Here is a very rough Python version of the above (please bear with the ugly coding style, I was doing this on my mobile whilst traveling 🤓)

import math

PREC = 1E-6

# matrix vector multiplication
def transform(m, p):
    return ((sum(x * y for x, y in zip(m_r, p))) for m_r in m)

# the partial integral function        
def ellipse_part_integral(t1, t2, a, b, n=100):

    # function to integrate
    def f(t):
        return math.sqrt(1 - (1 - a**2 / b**2) * math.sin(t)**2)

    start = min(t1, t2)
    seg_len = abs(t1 - t2) / n
    return - b * sum(f(start + seg_len * (i + 1)) * seg_len for i in range(n))

def ellipse_arc_length(x1, y1, a, b, rot, large_arc, sweep, x2, y2):
    if abs(x1 - x2) < PREC and abs(y1 - y2) < PREC:
        return 0

    # get rot in radians
    rot = math.pi / 180 * rot
    # get the coordinates in the rotated coordinate system
    m = [
        [math.cos(rot), math.sin(rot)], 
        [- math.sin(rot), math.cos(rot)]
    x1_loc, y1_loc, x2_loc, y2_loc = *transform(m, (x1,y1)), *transform(m, (x2,y2))

    r1 = (x1_loc - x2_loc) / (2 * a)
    r2 = (y2_loc - y1_loc) / (2 * b)

    # avoid division by 0 if both points have same y coord
    if abs(r2) > PREC:
        a1 = math.atan(r1 / r2)
        a1 = r1 / abs(r1) * math.pi / 2

    if abs(math.cos(a1)) > PREC:
        a2 = math.asin(r2 / math.cos(a1))
        a2 = math.asin(r1 / math.sin(a1))

    # calculate the angle of start and end point
    t1 = a1 + a2
    t2 = a1 - a2

    # calculate centre point coords
    x0 = x1_loc - a * math.cos(t1)
    y0 = y1_loc - b * math.sin(t1)

    x0s = x2_loc - a * math.cos(t2)
    y0s = y2_loc - b * math.sin(t2)

    # a1 value is mod pi so the centres may not match
    # if they don't, check a1 + pi
    if abs(x0 - x0s) > PREC or abs(y0 - y0s) > PREC:
        a1 = a1 + math.pi
        t1 = a1 + a2
        t2 = a1 - a2

        x0 = x1_loc - a * math.cos(t1)
        y0 = y1_loc - b * math.sin(t1)

        x0s = x2_loc - a * math.cos(t2)
        y0s = y2_loc - b * math.sin(t2)

    # get the angles in the range [0, 2 * pi]
    if t1 < 0:
        t1 += 2 * math.pi
    if t2 < 0:
        t2 += 2 * math.pi

    # increase minimum by 2 * pi for a large arc
    if large_arc:
        if t1 < t2:
            t1 += 2 * math.pi 
            t2 += 2 * math.pi

    return ellipse_part_integral(t1, t2, a, b)

print(ellipse_arc_length(0, 0, 40, 40, 0, False, True, 80, 0))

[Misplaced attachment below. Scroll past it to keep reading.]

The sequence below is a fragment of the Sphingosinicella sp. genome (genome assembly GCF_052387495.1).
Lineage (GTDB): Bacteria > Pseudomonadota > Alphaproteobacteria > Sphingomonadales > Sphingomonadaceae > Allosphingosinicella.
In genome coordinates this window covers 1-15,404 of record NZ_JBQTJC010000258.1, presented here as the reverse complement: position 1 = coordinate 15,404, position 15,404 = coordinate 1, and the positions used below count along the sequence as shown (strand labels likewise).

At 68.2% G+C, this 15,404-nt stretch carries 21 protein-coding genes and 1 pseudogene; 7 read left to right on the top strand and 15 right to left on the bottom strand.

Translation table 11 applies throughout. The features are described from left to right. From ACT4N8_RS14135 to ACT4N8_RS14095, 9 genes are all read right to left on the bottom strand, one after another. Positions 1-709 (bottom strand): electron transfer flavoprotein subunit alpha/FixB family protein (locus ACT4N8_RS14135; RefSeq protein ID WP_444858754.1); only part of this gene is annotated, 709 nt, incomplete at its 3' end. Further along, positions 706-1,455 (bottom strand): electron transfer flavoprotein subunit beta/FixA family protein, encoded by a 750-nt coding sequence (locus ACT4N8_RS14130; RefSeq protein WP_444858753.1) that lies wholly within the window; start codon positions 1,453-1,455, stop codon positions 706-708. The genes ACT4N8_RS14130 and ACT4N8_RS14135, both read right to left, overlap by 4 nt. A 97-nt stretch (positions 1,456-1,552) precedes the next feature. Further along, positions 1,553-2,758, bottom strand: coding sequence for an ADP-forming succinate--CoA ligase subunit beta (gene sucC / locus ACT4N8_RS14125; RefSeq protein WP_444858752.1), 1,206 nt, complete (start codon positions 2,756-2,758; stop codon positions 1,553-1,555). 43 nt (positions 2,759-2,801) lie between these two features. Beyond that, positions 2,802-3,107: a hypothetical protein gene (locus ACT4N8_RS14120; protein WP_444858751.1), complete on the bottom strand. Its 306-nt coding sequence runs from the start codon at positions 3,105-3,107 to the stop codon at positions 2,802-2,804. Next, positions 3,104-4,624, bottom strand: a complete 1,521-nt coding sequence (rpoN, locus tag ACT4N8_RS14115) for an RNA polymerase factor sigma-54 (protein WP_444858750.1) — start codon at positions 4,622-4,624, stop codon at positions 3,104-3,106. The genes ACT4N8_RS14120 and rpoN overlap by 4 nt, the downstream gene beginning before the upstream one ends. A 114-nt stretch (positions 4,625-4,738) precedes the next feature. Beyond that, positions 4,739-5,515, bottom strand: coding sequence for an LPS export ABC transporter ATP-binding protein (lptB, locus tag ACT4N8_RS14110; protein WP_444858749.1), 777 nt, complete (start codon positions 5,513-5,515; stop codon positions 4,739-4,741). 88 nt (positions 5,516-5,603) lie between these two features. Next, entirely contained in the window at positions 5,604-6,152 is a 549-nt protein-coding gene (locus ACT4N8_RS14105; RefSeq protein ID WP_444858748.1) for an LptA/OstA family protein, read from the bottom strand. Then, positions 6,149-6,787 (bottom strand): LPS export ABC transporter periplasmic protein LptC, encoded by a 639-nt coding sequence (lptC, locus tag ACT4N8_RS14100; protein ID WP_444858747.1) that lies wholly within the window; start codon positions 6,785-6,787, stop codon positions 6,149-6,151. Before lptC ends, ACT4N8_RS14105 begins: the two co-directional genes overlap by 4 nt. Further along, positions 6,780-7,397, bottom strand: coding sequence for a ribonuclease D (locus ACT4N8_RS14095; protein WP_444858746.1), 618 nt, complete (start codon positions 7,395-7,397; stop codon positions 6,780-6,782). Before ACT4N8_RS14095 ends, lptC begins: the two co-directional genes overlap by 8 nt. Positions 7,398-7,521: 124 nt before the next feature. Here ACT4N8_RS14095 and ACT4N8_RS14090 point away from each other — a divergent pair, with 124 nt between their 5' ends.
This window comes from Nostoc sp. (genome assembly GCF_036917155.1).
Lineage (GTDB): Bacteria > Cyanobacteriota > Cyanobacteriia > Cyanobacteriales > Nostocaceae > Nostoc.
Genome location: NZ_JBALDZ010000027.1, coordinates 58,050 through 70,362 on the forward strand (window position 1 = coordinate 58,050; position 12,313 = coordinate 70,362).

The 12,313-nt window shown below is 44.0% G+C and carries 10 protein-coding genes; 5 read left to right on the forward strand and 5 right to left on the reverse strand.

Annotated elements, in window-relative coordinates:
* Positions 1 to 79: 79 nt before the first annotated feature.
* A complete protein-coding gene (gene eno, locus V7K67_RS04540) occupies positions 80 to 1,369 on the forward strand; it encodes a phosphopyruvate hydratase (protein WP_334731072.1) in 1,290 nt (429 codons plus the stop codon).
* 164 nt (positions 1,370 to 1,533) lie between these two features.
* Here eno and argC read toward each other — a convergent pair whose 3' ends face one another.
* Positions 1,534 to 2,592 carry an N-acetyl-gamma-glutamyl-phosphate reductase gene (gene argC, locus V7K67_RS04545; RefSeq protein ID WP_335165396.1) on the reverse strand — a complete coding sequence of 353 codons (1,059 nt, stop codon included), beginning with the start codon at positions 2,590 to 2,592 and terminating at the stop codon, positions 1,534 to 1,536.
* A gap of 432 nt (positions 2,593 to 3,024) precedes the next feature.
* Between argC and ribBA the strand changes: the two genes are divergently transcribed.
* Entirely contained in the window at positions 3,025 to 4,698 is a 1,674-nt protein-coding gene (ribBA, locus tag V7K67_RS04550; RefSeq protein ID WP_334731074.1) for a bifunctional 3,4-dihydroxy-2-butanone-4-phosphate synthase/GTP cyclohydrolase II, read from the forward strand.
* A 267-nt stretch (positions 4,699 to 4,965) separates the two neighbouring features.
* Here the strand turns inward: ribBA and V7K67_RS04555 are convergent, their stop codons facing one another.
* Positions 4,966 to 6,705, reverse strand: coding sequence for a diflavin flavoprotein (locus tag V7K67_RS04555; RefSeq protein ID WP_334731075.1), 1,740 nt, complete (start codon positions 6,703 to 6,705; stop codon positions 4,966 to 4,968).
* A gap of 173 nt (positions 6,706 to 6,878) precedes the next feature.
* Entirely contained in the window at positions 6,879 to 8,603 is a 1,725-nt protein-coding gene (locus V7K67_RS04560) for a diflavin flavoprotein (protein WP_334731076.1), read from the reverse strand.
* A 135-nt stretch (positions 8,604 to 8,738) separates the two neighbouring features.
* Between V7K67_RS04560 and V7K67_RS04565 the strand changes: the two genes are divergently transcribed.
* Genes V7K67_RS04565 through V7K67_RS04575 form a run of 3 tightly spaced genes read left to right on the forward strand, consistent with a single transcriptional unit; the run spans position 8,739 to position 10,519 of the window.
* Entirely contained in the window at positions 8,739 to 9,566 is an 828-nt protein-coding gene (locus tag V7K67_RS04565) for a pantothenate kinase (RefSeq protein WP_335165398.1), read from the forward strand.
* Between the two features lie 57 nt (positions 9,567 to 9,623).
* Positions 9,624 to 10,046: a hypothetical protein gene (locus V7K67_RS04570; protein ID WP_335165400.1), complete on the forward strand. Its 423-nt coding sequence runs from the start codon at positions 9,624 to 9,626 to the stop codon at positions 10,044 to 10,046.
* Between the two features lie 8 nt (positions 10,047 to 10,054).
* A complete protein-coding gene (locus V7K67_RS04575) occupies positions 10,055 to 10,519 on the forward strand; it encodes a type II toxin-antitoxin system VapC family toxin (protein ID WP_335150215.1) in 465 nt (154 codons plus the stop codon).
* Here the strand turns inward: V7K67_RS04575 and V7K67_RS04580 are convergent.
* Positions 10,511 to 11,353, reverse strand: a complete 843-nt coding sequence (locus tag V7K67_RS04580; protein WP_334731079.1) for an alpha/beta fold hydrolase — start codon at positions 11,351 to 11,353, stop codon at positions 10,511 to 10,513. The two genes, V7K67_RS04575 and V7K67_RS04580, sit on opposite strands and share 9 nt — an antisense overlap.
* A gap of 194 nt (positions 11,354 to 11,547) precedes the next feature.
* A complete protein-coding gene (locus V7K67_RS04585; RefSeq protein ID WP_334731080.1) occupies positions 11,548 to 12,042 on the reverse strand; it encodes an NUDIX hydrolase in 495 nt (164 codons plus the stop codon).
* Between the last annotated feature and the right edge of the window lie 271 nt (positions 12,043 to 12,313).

The good news is that the sweep flag doesn't matter as long as you're just looking for the length of the arc.

I'm not 100% sure the modulo pi problem is handled correctly and the implementation above may have a few bugs. Nevertheless, it gave me a good approximation of the length in the simple case of a half circle, so I dare calling it WIP. Let me know if this is worth pursuing, I can have a further look when I'll be seated at a computer. Or maybe someone can come up with a clean way of doing this in the meantime?

  • 1
    Cursory check had it give me an answer fractionally different than my point calculated answer in a fraction of a second rather than much longer. I couldn't get even good ellipse estimates working other than step fractions of lines. – Tatarize 2 days ago
  • from svg.elements import * Arc((0, 0), 40, 32, 0, False, True, (80, 0)).length() 113.4466715495692 – Tatarize 2 days ago
  • print(ellipse_arc_length(0, 0, 40, 32, 0, False, True, 80, 0)) -113.4466715558979 --- Note I changed to 32 for second radus to avoid circle arc shortcutting that length does in svg.elements – Tatarize 2 days ago
  • The error seems to spike at high eccentricities. Usually it's 8 orders of magnitude lower. 200.000009720719476 == 200.000006916086477, dif: 0.000002804632999 Arc(start=0, radius=(50+0.004901195889745281j), rotation=0, arc=True, sweep=False, end=1e-14) – Tatarize yesterday
  • Maybe worth increasing the number of segments in ellipse_part_integral. Or using a better estimate of the integral with ellipeinc? Does that make any difference? – Jacques Gaudin yesterday